Activating natural capital in farmland requires growing more high-quality foods with nutritious calories and eventually eliminating many of the negative impacts on our land from fertilizer, monoculture and improper land management. Today, land resources are poorly used. Soil health is at best stable. In the worst cases, agricultural practices are hugely detrimental to natural capital stocks (such as removing Brazilian rainforests to cultivate soy or corn).

Chart from the NIH to show dietary changes over time
Partly because too much land is used to overproduce lower nutrition food, there’s a global health epidemic tied to unhealthy abundances of sugar, fats and oils. Obesity rates have nearly tripled since 1975. If the Harvard recommendations for nutrition were implemented, we could preserve more than 100 million acres of farmland by switching to denser, nutrient-focused fruit and vegetable production (which takes less space to grow). Source: NIH

Data is increasingly available from all aspects of farming, which can increase efficiency in the future. By ingesting real-world data, SAS supports decisions at the grower, packer and manufacturer levels – driving improvements in product quality, soil health, water use and more. Our work to support advanced seasonal production forecasting reduces food waste while also making high-value, perishable crops more profitable. The data underpinning our forecasts also helps companies define key quality and sustainability drivers to further differentiate their crops, strengthening brand reputation.

Technology allows us to monitor the whole earth

Investing in natural capital through land also requires using new and reinvented methods of animal nutrition, alongside crop and horticultural production. This approach helps increase soil health and water retention while reducing pesticide and fertilizer use.

We have the tools and experience to speed learning and put new farming research into action to achieve regenerative paradigms in agriculture. And of course, farming is always tied to its neighborhood. So, as we’ve worked to quantify deforestation in the Amazon, we’ve also evaluated biodiversity – a key asset that’s tied to the landscape.

Today, technology allows us to monitor the whole earth. Using analytics, we can turn land use into a cost-effective tool that can help us improve biodiversity, water and resource management, and achieve targeted outcomes, like carbon sequestration.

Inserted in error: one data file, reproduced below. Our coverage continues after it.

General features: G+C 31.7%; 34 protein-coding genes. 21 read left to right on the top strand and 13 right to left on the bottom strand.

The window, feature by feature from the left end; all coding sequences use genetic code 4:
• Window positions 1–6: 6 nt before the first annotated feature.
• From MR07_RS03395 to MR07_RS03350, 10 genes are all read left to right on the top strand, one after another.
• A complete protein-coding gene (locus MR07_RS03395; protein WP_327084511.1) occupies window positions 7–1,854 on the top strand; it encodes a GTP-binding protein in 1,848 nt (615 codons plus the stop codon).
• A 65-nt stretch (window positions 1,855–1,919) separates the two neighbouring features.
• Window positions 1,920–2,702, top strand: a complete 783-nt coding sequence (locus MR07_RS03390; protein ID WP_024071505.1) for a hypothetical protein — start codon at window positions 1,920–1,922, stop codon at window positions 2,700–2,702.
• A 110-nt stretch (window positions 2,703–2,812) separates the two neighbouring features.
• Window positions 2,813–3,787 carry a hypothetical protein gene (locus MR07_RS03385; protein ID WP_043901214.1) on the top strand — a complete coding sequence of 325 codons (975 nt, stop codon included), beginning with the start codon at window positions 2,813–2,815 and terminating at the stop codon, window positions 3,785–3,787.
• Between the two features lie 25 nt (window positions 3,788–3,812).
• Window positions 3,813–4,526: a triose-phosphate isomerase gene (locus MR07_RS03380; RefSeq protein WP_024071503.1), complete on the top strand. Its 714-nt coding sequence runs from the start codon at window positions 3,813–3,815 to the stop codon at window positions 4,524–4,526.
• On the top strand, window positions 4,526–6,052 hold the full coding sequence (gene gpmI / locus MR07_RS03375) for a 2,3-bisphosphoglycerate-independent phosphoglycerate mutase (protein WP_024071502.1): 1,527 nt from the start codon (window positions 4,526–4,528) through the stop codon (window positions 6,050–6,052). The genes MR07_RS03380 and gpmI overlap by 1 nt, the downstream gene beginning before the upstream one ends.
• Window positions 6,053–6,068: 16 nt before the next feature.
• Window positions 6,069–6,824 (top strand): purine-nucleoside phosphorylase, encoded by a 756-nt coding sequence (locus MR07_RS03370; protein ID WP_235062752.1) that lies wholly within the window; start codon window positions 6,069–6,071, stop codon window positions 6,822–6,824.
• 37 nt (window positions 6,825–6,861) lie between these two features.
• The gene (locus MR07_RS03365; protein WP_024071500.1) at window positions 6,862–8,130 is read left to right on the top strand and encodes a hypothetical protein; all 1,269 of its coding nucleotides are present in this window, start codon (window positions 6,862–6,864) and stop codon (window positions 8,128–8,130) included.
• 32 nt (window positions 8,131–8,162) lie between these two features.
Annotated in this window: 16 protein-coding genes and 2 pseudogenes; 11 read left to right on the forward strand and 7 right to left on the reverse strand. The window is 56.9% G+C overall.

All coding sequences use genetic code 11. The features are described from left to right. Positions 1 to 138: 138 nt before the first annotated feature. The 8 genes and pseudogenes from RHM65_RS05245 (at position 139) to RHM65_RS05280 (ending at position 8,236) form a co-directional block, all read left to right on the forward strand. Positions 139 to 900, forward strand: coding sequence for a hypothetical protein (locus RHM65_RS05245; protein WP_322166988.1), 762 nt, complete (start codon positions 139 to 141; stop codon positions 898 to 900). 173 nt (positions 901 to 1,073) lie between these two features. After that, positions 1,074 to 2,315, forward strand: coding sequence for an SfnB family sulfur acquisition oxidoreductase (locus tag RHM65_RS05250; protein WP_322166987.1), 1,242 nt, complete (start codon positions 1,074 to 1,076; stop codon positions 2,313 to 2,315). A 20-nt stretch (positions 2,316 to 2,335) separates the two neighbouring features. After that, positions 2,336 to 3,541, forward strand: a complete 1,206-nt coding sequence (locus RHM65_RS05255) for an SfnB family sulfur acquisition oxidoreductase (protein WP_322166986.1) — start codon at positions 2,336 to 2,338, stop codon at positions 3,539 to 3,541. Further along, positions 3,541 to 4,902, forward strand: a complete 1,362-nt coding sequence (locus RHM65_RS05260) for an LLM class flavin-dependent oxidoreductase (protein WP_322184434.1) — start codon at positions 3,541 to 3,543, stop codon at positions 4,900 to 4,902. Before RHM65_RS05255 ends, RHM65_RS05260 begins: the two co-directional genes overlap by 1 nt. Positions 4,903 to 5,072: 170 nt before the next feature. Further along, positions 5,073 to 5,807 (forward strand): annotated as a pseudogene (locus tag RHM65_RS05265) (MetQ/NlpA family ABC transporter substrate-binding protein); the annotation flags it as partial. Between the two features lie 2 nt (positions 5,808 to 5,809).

Read how Boragen uses AI for breakthrough innovations in crop science

Water: Effects of weather and pollution

Agriculture consumes about 70% of our freshwater each year. Keeping the soil healthy is key to managing our water supplies and usage. Soil can hold a tremendous amount of water when it is healthy and resilient – but when unhealthy, soil gets eroded by water. This causes traumatic floods downstream.

We can improve the functional interplay between land and water through better agricultural practices. At the same time, we need to monitor streams, rivers and wetlands to keep them functioning as they should provide appropriate habitats, flood mitigation and cooling – along with recreational enjoyment.

Photo by Wade Austin Ellis on Unsplash

Water is one of the only ingredients used in the manufacture of every product. The waste from water use – in farming, industry, energy production and more – too often returns devalued by pollution to the natural capital stockpile. Even simple lawn fertilizer is widely overapplied. This causes nutrient pollution and algae bloom in streams, rivers and lakes through storm drains around the country.

These are some of the reasons SAS monitors entire hydrological zones while attributing changes in pollution and streamflow to point sources. With analytics, we can map and integrate water quality data to:

  • Monitor the impact of contamination.